Fraudulent? Dangerous? Common Herbal Supplements Fail Ingredient Verification

On Tuesday, New York state Attorney General Eric Scheiderman announced that multiple store-brand supplements were found to not include the ingredients listed on the label and many failed to include any botanical substances. Sheiderman has called for the halt of sale of herbal supplements that failed verification at GNC Holdings Inc., Target Corp, Wal-Mart Stores, Inc., and Walgreens Boots Alliance Inc. The products questioned include Echinacea, ginseng, St. John’s wort, garlic, ginkgo biloba, and saw palmetto. The products are considered fraudulent, as well as potentially dangerous.

Walgreen spokesman James Graham says,

We take these issues very seriously and as a precautionary measure, we are in the process of removing these products from our shelves as we review this matter further… We intend to cooperate and work with the attorney general.”

The medicinal herbs were found to contain cheap fillers including powdered rice, asparagus and houseplants.

However, the Council for Responsible Nutrition does not fully agree with the DNA testing method used by the General Attorney’s office, claiming the process is only useful for certain types of cases. In a statement on the association’s website, CRN says,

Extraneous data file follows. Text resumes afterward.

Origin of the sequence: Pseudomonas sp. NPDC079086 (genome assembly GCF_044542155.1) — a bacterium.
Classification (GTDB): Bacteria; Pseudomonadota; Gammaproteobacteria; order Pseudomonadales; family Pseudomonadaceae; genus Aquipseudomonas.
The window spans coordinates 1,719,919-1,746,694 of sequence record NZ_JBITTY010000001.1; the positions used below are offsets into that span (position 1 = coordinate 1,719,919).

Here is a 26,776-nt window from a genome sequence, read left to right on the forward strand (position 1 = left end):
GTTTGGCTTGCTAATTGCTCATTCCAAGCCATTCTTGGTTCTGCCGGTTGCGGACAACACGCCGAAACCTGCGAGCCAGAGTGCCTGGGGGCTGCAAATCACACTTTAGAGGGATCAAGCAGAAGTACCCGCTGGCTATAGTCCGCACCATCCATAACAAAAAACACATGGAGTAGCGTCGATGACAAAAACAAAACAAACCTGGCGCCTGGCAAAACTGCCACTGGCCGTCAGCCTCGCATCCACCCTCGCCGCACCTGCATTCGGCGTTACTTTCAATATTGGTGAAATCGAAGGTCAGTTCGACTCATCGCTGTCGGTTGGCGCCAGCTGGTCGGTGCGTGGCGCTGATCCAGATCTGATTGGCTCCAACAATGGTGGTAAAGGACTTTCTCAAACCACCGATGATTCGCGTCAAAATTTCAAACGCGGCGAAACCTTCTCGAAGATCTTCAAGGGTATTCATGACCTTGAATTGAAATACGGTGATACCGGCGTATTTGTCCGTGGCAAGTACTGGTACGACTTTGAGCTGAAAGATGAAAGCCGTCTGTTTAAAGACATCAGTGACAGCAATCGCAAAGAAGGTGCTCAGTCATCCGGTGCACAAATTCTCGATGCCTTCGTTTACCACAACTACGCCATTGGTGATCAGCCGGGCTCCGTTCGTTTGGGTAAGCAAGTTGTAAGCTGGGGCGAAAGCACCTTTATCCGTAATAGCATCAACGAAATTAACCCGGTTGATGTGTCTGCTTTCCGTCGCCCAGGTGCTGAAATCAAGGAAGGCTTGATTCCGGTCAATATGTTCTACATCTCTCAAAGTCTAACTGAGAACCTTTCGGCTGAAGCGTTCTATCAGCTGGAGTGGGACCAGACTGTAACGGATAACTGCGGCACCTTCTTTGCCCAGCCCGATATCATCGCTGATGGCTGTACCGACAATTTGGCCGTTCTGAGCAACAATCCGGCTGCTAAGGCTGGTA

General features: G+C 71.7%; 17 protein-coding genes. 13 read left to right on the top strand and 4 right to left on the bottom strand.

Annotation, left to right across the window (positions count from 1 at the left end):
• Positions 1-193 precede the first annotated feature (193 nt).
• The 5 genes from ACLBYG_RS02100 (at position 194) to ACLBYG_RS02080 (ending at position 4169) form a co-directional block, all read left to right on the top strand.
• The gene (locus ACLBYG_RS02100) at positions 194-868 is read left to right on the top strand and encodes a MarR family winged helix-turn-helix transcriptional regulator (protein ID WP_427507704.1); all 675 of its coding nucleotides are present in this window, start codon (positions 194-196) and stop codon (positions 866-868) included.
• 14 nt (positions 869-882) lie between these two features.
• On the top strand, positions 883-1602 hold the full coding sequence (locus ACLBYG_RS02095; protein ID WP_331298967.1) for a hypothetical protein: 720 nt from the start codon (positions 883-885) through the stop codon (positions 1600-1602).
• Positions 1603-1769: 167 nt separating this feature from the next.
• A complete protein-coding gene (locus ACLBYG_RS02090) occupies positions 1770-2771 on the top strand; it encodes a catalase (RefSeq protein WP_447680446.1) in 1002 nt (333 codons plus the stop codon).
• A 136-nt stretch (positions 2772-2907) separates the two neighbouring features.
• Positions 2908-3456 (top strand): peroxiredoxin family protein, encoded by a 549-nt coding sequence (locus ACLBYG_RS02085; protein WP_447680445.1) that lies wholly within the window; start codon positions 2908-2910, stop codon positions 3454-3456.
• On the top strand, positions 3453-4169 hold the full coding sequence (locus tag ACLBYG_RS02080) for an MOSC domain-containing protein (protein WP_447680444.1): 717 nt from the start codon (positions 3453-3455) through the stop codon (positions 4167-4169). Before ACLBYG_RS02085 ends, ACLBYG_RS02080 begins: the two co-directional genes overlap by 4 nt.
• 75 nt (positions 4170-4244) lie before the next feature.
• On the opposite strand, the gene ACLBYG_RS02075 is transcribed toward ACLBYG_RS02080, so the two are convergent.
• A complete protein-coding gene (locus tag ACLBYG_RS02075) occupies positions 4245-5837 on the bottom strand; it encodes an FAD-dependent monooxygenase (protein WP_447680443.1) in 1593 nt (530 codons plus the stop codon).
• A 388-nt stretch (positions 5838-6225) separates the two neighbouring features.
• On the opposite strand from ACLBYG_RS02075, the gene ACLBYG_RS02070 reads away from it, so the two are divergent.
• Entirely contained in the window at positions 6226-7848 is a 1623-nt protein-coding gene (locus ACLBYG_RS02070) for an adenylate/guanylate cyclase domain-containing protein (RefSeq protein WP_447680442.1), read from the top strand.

Supposed concerns about the products in question are based on a novel testing method that has been roundly criticized by botanical scientists who question whether DNA barcoding technology is an appropriate or validated test for determining the presence of herbal ingredients in finished botanical products. Processing during manufacturing of botanical supplements can remove or damage DNA; therefore while a DNA testing method can be useful in some cases, this method well may be the wrong test for these kinds of products.”

Despite the weaknesses of DNA testing, the supplements will still need to answer for the high levels of contaminants found in the products.

 

Read more here- “Your Supplement Might Be a Sham,” (Caitlin Huston, MarketWatch)

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Olivia is a graduate of Villanova University where she studied Economics and History, minoring in Gender and Women's Studies. She also has experience working with federal legislatures on health care policy, women's issues, and Internet safety.

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